Do I have the right to purchase a vehicle after Chapter 7 bankruptcy? Advertiser Disclosure Advertiser Disclosure We are an independent, advertising-supported comparison service. Our goal is to help you make smarter financial decisions by providing you with interactive financial calculators and tools as well as publishing independent and objective content. We also allow users to conduct research and compare information at no cost to help you make financial decisions with confidence. Bankrate has partnerships with issuers including, but not limited to, American Express, Bank of America, Capital One, Chase, Citi and Discover. How We Make money The products that appear on this website are provided by companies that compensate us. This compensation can affect the way and where products appear on the site, such as the sequence in which they appear within the listing categories and other categories, unless prohibited by law. This applies to our loans, mortgages, and other home loan products. This compensation, however, does have no impact on the content we publish or the reviews you read on this site. We do not include the vast array of companies or financial offers that may be available to you. Share: Maskot/Getty Images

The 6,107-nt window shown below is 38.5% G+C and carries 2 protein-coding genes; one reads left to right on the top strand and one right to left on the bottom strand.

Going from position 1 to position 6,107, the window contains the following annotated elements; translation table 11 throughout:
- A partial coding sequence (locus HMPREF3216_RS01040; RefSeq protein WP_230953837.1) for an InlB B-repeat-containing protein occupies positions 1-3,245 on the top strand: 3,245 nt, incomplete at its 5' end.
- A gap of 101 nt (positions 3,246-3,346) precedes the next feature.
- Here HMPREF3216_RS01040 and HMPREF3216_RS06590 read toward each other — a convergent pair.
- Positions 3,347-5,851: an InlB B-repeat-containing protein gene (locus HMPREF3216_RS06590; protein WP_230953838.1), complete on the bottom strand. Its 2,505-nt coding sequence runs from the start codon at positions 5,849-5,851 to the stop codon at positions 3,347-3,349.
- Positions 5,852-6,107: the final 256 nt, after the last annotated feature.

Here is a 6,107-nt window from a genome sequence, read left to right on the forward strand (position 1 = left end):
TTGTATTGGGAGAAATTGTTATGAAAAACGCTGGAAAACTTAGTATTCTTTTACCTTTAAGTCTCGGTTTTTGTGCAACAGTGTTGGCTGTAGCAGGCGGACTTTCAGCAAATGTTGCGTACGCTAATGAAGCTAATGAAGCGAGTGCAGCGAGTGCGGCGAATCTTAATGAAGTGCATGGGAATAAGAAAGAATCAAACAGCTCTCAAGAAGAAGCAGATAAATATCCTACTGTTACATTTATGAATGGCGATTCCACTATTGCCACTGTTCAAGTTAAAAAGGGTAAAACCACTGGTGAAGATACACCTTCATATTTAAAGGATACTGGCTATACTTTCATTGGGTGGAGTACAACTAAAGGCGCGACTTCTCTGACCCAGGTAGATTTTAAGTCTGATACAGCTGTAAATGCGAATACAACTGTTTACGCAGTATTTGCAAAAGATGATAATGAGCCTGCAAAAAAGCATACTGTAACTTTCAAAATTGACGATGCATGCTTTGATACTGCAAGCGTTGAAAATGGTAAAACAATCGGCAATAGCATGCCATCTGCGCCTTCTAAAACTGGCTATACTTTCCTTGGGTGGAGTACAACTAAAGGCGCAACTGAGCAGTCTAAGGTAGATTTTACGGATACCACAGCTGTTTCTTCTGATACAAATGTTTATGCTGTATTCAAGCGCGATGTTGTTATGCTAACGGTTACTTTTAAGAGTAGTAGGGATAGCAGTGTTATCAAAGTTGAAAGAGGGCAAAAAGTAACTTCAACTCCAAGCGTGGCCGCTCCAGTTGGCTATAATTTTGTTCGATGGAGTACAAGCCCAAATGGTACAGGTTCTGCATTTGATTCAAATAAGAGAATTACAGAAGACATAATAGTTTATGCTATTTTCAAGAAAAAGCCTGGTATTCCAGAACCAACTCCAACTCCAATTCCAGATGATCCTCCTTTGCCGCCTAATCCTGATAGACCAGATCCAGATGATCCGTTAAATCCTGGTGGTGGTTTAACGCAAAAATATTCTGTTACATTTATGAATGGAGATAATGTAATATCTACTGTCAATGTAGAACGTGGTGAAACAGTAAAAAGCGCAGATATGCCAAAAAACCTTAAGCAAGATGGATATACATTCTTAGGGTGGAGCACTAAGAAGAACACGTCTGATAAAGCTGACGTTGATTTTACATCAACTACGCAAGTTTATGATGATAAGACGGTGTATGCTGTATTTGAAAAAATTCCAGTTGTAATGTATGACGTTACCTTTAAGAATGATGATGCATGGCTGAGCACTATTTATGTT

2 minutes read published March 31, 2022
Writer: Jerry Brown Written by Contributing writer Jerry Brown is a contributing writer for Bankrate. Jerry writes about home equity, personal loans and automobile loans and debt management. The article was edited by Rhys Subitch Edited by Auto loans editor Rhys has been writing and editing for Bankrate since the end of 2021. They are dedicated to helping readers gain the confidence to manage their finances by providing clear, well-researched facts that break down complicated topics into bite-sized pieces. The Bankrate promise